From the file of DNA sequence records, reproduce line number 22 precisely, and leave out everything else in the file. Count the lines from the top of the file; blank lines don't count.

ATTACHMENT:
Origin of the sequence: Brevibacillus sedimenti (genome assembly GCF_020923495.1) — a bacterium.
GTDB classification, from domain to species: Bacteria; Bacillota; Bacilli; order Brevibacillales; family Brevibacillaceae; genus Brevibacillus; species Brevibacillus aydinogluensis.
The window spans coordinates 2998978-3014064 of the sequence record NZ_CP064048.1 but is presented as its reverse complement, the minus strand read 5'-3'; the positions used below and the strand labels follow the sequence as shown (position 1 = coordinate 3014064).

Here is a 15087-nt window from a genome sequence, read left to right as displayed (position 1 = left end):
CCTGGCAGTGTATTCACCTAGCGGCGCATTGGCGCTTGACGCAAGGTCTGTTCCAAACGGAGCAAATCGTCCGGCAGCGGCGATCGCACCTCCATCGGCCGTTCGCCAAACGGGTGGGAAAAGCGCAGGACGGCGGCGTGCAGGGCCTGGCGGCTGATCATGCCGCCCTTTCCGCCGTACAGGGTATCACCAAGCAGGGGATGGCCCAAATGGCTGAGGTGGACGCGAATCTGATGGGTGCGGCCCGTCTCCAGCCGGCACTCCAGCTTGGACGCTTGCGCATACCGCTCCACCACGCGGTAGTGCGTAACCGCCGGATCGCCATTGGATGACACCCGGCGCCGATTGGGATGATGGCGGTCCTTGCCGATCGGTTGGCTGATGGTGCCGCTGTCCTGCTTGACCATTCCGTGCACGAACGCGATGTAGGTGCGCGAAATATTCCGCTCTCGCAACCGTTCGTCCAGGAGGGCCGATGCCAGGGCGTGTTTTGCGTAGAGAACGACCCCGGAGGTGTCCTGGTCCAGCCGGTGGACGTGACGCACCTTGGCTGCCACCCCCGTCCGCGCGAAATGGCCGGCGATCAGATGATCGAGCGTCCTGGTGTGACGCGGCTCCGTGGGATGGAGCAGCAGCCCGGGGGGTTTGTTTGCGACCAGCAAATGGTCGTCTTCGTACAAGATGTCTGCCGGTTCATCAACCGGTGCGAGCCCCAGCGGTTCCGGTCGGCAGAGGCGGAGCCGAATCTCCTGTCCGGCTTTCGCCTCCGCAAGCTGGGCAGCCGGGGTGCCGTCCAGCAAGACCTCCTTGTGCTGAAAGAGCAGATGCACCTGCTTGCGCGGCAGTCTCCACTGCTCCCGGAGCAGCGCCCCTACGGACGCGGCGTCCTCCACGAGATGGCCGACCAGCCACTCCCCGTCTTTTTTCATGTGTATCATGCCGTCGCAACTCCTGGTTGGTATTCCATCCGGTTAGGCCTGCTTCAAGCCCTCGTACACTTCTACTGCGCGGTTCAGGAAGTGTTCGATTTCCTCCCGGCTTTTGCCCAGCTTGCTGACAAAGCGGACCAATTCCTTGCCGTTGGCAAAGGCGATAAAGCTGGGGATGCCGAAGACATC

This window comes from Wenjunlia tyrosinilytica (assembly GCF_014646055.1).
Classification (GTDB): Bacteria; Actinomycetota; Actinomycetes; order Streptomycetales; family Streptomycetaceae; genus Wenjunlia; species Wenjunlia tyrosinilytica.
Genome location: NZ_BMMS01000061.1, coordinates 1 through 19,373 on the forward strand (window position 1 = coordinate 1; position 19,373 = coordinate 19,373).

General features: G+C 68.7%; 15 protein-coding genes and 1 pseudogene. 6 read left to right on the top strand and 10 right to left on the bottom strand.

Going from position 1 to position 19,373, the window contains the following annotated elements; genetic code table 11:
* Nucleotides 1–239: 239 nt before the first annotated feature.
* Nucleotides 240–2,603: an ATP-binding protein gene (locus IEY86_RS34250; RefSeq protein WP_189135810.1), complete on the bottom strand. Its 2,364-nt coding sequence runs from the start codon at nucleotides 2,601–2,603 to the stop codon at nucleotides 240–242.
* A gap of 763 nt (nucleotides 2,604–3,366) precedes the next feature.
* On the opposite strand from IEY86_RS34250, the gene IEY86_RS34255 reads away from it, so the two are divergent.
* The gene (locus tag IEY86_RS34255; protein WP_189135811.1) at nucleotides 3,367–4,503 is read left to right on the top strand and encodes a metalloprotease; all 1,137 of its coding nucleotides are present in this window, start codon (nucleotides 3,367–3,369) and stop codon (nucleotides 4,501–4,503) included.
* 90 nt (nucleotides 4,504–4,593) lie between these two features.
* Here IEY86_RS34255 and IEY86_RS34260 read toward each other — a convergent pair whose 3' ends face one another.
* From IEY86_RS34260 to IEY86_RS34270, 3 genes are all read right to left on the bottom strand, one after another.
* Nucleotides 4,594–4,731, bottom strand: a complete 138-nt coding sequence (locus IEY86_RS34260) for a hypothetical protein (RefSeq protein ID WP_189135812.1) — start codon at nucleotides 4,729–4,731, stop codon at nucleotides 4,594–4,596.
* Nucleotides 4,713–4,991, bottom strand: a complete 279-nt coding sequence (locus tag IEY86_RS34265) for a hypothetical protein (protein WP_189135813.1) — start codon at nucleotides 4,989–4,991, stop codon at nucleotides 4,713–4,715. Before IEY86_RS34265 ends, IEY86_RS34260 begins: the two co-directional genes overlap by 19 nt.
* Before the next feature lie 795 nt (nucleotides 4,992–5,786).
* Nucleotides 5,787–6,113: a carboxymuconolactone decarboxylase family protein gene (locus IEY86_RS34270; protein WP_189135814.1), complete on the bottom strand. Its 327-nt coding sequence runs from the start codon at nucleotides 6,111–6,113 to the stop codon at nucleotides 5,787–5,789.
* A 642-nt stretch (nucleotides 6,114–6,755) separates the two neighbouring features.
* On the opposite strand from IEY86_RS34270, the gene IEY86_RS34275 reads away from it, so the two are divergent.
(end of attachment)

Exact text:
* Nucleotides 5,787–6,113: a carboxymuconolactone decarboxylase family protein gene (locus IEY86_RS34270; protein WP_189135814.1), complete on the bottom strand. Its 327-nt coding sequence runs from the start codon at nucleotides 6,111–6,113 to the stop codon at nucleotides 5,787–5,789.